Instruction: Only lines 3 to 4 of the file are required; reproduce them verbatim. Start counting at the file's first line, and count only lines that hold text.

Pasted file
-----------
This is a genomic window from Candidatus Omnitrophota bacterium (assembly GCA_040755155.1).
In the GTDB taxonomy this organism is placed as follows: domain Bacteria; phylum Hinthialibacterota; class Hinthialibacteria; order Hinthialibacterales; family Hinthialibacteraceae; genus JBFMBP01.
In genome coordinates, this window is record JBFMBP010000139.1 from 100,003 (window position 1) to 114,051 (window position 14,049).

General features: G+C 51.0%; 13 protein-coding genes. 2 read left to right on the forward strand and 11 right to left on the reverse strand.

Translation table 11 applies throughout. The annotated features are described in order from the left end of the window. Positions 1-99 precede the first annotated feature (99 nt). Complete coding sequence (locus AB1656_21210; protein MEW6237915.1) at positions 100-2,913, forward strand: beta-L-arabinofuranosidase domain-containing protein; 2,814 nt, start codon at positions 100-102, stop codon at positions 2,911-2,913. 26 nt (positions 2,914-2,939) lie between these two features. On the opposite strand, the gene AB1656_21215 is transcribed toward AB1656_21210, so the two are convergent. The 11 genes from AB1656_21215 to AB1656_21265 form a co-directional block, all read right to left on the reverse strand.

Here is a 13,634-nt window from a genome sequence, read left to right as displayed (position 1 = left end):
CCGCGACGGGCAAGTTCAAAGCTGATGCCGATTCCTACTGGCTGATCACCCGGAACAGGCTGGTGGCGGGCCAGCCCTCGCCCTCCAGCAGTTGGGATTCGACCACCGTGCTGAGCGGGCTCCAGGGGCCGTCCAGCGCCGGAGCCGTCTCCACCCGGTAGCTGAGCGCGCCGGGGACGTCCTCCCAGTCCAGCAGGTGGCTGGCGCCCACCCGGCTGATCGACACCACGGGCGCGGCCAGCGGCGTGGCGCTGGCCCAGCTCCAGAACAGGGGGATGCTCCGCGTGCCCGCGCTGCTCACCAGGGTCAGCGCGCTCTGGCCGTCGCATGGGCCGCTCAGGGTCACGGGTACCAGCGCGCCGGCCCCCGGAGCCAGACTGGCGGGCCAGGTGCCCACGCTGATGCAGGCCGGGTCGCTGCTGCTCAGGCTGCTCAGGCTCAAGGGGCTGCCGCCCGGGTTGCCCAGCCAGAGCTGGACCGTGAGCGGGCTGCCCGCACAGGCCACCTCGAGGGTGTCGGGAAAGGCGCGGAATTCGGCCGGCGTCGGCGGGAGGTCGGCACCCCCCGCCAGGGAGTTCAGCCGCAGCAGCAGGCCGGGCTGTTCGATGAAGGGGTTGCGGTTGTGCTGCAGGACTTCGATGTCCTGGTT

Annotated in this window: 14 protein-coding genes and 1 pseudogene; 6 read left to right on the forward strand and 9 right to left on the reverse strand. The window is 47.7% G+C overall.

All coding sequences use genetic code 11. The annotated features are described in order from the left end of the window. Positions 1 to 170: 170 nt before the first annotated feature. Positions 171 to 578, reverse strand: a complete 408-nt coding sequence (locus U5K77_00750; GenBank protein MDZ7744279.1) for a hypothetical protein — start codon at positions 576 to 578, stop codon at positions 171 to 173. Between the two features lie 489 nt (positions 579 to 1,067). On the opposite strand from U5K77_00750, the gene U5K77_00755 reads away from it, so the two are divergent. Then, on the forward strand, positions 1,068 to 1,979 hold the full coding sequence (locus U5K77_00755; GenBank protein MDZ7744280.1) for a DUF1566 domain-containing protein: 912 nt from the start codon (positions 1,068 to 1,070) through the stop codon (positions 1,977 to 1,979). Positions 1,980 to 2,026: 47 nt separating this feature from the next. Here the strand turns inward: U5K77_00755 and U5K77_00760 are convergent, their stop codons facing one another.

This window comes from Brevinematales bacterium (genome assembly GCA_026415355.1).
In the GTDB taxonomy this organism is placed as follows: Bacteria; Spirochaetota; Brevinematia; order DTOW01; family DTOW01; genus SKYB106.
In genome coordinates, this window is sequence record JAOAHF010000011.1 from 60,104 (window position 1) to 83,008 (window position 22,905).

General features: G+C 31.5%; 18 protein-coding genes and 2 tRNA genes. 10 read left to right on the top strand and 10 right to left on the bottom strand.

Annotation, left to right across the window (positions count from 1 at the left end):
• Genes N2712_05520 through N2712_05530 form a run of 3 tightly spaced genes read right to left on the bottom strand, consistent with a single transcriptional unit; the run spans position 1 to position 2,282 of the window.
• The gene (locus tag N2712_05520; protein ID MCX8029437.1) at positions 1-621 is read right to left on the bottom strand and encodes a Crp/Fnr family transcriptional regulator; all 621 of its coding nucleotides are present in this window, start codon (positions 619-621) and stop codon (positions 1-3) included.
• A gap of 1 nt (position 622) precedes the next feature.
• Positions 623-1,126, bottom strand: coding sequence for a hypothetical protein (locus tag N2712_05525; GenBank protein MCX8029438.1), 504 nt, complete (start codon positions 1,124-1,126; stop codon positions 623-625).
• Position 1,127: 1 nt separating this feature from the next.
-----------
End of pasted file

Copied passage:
In genome coordinates, this window is record JBFMBP010000139.1 from 100,003 (window position 1) to 114,051 (window position 14,049).

General features: G+C 51.0%; 13 protein-coding genes. 2 read left to right on the forward strand and 11 right to left on the reverse strand.